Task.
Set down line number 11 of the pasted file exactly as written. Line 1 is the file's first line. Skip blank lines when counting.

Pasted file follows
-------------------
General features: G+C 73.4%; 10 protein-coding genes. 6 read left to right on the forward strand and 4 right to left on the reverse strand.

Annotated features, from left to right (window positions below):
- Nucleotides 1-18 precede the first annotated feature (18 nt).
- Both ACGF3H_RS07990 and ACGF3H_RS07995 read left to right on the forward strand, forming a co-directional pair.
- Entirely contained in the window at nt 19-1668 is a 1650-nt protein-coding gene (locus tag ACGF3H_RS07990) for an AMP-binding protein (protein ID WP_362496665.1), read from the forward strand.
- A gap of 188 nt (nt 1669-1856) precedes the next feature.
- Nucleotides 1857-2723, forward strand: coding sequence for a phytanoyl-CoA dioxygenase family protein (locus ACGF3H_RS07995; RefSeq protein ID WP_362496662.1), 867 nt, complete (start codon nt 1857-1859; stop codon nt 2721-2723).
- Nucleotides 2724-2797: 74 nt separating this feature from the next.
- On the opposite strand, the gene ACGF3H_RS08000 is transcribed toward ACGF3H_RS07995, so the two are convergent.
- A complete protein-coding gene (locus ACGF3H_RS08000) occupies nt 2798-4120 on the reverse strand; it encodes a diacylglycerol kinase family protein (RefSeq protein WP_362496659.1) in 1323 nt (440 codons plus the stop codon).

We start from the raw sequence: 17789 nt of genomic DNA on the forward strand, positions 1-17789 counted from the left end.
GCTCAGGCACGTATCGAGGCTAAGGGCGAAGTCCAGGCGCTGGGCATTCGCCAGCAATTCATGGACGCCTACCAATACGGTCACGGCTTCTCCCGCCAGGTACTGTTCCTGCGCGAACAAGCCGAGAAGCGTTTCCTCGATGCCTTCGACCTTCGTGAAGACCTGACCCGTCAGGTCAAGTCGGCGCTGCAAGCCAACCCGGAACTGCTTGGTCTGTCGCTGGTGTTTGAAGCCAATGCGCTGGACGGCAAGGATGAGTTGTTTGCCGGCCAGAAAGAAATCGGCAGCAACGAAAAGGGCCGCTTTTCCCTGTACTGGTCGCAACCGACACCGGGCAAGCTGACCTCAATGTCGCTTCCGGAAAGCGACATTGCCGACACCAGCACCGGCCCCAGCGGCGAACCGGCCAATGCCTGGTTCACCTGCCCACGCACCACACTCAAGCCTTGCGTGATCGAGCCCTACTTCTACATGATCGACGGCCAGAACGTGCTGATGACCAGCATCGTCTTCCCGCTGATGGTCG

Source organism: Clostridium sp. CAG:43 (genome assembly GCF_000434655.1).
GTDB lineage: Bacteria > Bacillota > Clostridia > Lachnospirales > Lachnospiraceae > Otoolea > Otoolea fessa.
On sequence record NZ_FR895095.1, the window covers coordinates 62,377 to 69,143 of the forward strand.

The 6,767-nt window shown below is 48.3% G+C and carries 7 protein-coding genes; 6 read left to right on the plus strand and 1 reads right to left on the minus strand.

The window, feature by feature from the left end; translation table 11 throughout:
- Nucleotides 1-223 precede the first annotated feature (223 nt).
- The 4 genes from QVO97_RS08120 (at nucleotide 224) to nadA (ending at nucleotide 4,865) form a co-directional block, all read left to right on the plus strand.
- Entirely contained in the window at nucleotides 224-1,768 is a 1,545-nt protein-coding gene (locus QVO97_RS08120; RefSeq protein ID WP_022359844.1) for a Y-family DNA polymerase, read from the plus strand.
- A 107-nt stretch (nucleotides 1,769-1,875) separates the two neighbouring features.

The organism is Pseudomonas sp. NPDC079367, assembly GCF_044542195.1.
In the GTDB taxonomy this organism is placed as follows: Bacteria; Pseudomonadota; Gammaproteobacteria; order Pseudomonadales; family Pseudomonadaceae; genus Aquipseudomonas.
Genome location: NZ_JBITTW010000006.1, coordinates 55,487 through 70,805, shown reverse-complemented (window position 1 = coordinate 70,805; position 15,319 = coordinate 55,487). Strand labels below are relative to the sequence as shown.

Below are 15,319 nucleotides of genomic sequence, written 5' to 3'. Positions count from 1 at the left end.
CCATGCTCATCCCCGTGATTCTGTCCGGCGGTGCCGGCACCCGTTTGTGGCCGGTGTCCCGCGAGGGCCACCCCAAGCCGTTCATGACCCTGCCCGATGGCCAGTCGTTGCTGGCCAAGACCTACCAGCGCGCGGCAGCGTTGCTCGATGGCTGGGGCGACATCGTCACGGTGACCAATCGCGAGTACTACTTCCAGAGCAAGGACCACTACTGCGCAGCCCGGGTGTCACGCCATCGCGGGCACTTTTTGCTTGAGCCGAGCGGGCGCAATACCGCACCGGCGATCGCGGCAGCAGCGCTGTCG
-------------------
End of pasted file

We start from the raw sequence: 17789 nt of genomic DNA on the forward strand, positions 1-17789 counted from the left end.